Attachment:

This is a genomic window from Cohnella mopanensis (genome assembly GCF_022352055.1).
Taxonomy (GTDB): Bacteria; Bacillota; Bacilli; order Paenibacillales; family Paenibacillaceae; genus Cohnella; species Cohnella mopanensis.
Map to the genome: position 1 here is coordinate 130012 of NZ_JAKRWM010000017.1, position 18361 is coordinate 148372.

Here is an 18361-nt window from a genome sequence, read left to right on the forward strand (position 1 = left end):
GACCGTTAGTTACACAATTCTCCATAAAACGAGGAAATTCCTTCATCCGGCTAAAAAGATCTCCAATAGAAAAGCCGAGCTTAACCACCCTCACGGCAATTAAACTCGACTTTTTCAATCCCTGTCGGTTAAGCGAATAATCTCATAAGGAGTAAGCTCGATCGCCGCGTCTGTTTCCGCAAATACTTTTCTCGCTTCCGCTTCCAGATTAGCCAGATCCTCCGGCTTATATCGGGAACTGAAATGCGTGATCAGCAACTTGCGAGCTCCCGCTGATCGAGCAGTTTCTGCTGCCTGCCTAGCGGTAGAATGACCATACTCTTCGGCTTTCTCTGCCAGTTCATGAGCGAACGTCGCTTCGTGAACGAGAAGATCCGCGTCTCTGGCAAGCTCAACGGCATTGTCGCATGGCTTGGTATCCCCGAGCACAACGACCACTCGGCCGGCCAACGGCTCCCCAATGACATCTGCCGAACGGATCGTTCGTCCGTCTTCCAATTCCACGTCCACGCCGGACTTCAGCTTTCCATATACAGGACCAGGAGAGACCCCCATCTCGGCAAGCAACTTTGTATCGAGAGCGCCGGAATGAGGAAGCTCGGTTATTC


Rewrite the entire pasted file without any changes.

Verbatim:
This is a genomic window from Cohnella mopanensis (genome assembly GCF_022352055.1).
Taxonomy (GTDB): Bacteria; Bacillota; Bacilli; order Paenibacillales; family Paenibacillaceae; genus Cohnella; species Cohnella mopanensis.
Map to the genome: position 1 here is coordinate 130012 of NZ_JAKRWM010000017.1, position 18361 is coordinate 148372.

Here is an 18361-nt window from a genome sequence, read left to right on the forward strand (position 1 = left end):
GACCGTTAGTTACACAATTCTCCATAAAACGAGGAAATTCCTTCATCCGGCTAAAAAGATCTCCAATAGAAAAGCCGAGCTTAACCACCCTCACGGCAATTAAACTCGACTTTTTCAATCCCTGTCGGTTAAGCGAATAATCTCATAAGGAGTAAGCTCGATCGCCGCGTCTGTTTCCGCAAATACTTTTCTCGCTTCCGCTTCCAGATTAGCCAGATCCTCCGGCTTATATCGGGAACTGAAATGCGTGATCAGCAACTTGCGAGCTCCCGCTGATCGAGCAGTTTCTGCTGCCTGCCTAGCGGTAGAATGACCATACTCTTCGGCTTTCTCTGCCAGTTCATGAGCGAACGTCGCTTCGTGAACGAGAAGATCCGCGTCTCTGGCAAGCTCAACGGCATTGTCGCATGGCTTGGTATCCCCGAGCACAACGACCACTCGGCCGGCCAACGGCTCCCCAATGACATCTGCCGAACGGATCGTTCGTCCGTCTTCCAATTCCACGTCCACGCCGGACTTCAGCTTTCCATATACAGGACCAGGAGAGACCCCCATCTCGGCAAGCAACTTTGTATCGAGAGCGCCGGAATGAGGAAGCTCGGTTATTC